MY RESPONSE OF AUGUST 12, 2017

I spent some time thinking about Prop. P between meetings
and events in LA last week. There really should be no confusion about when P is true and
when it is false. I will attempt to clarify this while answering your latest
comments, because they do reflect what I see as confusion about what FLT65 says
and does. I shall also attempt to show you how distinguishing

*when*Prop. P is true and*when*it is false, and when the identity sign is appropriate, leads to a better understanding of FLT65.
From
your email earlier today:

Q: Do you believe that Prop P is ever false?

Let’s consider this. Here is Prop P as you stated it:

P: Equating a
polynomial to a constant, for the purpose of finding a

specific solution, automatically turns
the polynomial itself into a

constant.

This should not be a matter of “belief”, because it is
easy to show that P can be either true or false, depending upon the nature of
the polynomial, and the circumstances. And, it is an added benefit that the
circumstances also allow us to clarify the proper use of the identity symbol ≡.

P is true,

*if and only if*, all variables are specified as constants. For example, we know that, if Y in the FLT equation is an integer, then for any Y there is some integer factor A such that z – a = A. If we should also know that Z and Y are the*specific*integers Z_{1}and Y_{1}, then a is determined, and we have:**Z**, an_{1}– a_{1 }≡_{ }A*identity*.
But in FLT65, z is an unknown. Clearly, integers can
be assumed for X and Y, and if so, then whether or not z can be an integer is as
yet, in the proof, unknown. To assume that it is an integer at the beginning, is
premature and leads to

*circular reasoning*. For the polynomial z – a in FLT65, z is a real number, but its specific value is unknown, so when we set the polynomial z –a = A, a known integer factor of Y,**P is false**, because z and a can take on an infinite number of values. The only requirement imposed by setting z – a = A is that their difference is always A. The value of z can vary, and thus this equation is not an identity.
I once sent you the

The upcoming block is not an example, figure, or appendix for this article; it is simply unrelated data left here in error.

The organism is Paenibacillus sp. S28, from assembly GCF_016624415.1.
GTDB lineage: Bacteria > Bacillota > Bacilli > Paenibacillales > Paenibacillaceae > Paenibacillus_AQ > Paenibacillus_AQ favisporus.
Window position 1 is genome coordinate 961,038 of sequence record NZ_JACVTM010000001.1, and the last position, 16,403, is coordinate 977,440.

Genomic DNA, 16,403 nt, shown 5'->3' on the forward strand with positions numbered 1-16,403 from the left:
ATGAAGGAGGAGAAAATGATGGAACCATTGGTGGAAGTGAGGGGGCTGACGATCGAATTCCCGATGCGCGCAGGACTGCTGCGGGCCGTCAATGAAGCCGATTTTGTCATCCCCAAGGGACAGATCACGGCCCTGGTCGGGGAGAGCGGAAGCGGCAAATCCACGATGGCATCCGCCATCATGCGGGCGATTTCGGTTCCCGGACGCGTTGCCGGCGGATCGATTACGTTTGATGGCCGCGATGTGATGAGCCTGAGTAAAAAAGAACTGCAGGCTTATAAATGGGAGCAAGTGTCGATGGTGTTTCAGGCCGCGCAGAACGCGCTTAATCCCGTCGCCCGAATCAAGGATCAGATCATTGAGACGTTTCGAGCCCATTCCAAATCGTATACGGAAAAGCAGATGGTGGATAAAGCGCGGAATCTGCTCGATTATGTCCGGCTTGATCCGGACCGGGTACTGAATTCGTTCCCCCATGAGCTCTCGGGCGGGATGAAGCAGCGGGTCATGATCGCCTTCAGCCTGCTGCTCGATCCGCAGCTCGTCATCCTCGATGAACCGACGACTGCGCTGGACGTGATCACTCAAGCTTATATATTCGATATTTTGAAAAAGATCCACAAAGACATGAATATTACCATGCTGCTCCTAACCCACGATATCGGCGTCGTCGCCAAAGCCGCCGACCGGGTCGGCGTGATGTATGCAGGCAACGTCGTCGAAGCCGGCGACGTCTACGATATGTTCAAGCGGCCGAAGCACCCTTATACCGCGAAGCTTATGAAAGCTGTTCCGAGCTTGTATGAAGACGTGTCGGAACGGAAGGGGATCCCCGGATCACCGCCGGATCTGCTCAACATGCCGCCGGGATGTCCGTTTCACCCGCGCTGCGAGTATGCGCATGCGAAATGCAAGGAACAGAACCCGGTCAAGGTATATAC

judgement of a mathematician who had spent his entire working life as a
mathematics professor in a university. You dismissed his judgement that FLT65
was invalid as “something you had seen before.”

To
be clear, I had seen this line of reasoning several times before, and have given
it all the serious thought it deserves, so I saw it as the same knee-jerk
reaction I’ve seen numerous times, and refuted every time. I felt that you should
have recognized the circularity of the argument. But I apologize for my abrupt
manner. I should not have been so abrupt, and I certainly should not have been condescending.
I’ll copy the math professor’s comment here and try to respond more
appropriately. He said:

“Here
is a possible way of putting it that might convince Mr. Close. In his
argument he sets a = Z - A and considers the divisor
polynomial g(Z) = Z - a, which he says is a polynomial of degree 1
in Z. But g(Z) = Z - a = Z - (Z - A) = A, which is not
of degree 1 but of degree 0. When the divisor A is a
(nonzero) constant, the polynomial division algorithm over the reals just says
there exists a (unique) polynomial q(Z) such that f(Z) =
Aq(Z) + 0, where, of course, q(Z) = f(Z)/A. so there is no f(a).”

This argument completely misses the point of FLT65 by
assuming the definition a = Z – A which is not the case in FLT65. His statement
that

*I set*a = Z – A is false. You will not find this anywhere in FLT65. Z is the unknown, the dependent variable. Z – a is defined as a polynomial of the 1^{st}degree, meaning that the value of Z depends on the value of A, an integer factor of Y and the value of a, which is an integer if there is an integer solution of the FLT equation, which is as yet, in the FLT65 chain of logic, unknown. By assuming that Z is an integer by definition, the conclusion that Z –a is a constant, and therefore of 0 degree, is of course, circular reasoning, as mentioned above, and stated in my more abrupt response. By the way, I meant no disrespect to your professor friend by dismissing his comments. A university professor known as a number theory expert made the same mistake, but he quickly acknowledged that it was circular reasoning when I pointed it out to him.